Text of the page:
Musings / May 29, 2019

The Yomiuri ShimbunFor no reason, time passes slowly in childhood. Poet Junko Takahashi compared that feeling to a raindrop.

“Doesn’t our time/like a pleasant raindrop born in the sky/start like this,” she wrote in her poem “Kodomo no Jikan” (Time of children). It continues, “A new round raindrop still/floats in your sky and does not seem to fall down.” The flow of time, which is boringly leisurely for small children, can feel so fast for parents, who no matter how much affection they shower their children with still have more to give.

This precious time was slashed by murderous knives. I’m speaking of the case in which elementary pupils waiting for their school bus and others were attacked by a knife-wielding man in Kawasaki.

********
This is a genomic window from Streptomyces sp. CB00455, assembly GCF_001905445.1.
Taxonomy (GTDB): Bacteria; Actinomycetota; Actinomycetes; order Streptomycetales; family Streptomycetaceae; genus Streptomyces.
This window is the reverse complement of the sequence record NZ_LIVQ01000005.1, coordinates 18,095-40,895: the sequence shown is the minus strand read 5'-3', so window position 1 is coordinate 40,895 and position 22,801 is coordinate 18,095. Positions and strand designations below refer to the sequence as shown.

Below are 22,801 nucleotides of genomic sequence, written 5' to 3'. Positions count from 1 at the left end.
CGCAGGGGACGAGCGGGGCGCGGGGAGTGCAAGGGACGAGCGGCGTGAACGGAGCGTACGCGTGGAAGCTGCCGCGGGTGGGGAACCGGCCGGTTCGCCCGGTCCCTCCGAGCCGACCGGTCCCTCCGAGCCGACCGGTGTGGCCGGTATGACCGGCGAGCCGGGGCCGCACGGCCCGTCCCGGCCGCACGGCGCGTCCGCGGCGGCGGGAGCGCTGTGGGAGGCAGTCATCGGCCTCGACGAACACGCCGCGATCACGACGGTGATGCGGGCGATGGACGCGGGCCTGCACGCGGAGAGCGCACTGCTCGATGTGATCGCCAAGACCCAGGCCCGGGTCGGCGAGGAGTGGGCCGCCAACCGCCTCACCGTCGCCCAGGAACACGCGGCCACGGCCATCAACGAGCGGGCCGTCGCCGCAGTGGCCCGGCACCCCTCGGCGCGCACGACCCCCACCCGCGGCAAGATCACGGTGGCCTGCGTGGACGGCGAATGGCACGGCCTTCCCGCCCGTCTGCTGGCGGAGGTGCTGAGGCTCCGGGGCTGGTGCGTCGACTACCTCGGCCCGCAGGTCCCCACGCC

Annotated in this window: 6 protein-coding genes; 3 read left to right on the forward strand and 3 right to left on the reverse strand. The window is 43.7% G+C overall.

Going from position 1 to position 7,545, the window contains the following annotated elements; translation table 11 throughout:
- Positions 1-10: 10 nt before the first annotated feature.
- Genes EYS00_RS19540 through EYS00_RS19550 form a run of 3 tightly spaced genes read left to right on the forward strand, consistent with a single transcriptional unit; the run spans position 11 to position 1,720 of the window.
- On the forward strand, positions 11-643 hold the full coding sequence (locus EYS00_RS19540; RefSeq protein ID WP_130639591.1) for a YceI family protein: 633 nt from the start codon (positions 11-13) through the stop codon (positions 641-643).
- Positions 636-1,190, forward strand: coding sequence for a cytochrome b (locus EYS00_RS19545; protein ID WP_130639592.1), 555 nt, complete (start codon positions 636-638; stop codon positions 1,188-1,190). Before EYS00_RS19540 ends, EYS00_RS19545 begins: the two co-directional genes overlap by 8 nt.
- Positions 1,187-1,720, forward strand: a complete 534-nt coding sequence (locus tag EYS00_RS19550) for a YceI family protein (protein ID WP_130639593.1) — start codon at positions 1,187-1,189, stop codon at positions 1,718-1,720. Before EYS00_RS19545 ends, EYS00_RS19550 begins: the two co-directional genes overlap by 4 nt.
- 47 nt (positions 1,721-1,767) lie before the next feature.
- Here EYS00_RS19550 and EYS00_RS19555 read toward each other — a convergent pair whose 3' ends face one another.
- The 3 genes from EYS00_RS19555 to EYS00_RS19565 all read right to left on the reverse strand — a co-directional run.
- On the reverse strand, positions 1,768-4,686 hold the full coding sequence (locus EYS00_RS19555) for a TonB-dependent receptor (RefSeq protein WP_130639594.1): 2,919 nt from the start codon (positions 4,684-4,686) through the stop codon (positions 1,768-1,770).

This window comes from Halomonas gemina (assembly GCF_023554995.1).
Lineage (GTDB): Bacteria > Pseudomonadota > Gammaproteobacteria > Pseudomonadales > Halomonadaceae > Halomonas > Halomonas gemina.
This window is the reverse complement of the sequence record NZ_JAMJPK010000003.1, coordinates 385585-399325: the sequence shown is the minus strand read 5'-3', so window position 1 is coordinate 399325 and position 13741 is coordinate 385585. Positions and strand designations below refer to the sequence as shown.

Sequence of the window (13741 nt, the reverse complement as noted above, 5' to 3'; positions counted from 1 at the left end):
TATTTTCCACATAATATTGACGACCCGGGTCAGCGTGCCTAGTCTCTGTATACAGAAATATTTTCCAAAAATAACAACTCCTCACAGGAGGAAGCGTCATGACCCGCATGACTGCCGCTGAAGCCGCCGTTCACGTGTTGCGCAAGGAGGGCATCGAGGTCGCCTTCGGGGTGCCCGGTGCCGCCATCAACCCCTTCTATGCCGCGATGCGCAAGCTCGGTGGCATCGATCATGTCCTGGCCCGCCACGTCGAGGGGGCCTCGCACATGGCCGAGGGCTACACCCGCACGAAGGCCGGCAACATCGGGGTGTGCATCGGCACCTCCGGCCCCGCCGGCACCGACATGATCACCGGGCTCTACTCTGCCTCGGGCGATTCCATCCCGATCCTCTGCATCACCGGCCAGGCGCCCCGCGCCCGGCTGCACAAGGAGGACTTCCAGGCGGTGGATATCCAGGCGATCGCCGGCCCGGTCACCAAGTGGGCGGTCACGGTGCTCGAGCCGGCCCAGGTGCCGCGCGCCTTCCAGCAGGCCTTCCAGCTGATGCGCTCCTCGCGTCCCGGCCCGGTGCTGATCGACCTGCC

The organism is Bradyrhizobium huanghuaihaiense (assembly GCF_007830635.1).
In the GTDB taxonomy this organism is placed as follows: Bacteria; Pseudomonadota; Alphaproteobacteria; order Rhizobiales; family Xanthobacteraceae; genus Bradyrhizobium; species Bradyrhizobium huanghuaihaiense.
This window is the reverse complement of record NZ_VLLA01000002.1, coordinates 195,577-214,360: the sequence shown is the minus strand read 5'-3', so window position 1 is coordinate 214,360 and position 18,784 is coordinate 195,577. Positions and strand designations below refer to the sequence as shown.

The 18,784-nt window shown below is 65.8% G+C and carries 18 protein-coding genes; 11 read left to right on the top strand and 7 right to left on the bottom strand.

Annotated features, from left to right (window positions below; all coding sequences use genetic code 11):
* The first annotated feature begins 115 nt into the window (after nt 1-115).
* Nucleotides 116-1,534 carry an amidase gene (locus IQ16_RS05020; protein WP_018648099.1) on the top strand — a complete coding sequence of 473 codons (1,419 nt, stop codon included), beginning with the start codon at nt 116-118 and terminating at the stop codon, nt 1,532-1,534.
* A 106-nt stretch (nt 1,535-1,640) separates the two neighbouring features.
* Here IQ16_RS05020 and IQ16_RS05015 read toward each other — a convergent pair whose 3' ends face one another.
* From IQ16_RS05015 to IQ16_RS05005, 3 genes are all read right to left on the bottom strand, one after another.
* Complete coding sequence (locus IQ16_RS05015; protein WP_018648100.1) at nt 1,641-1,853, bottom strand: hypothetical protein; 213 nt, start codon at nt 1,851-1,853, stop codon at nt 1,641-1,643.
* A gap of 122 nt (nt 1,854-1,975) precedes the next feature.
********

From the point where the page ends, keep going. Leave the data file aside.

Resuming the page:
We are devastated by this tragic news. Hanako Kuribayashi, an 11-year old sixth grader at a private elementary school, and Satoshi Oyama, 39, a Foreign Ministry employee who was there to see off his child, died. It was a crime committed by a man who must have known nothing about the happiness of the time that children and parents spend together.

The poem continues with the following passage: “[A raindrop] starts moving/probably when you get off/the last school bus.” This seems to refer to the time when children reach puberty. Kuribayashi will never get on the last bus. Oyama will never be able to watch his child grow. It must have been a terrible way for them to die.

(This is a translation of the Henshu Techo column from The Yomiuri Shimbun’s May 29 issue.) Speech

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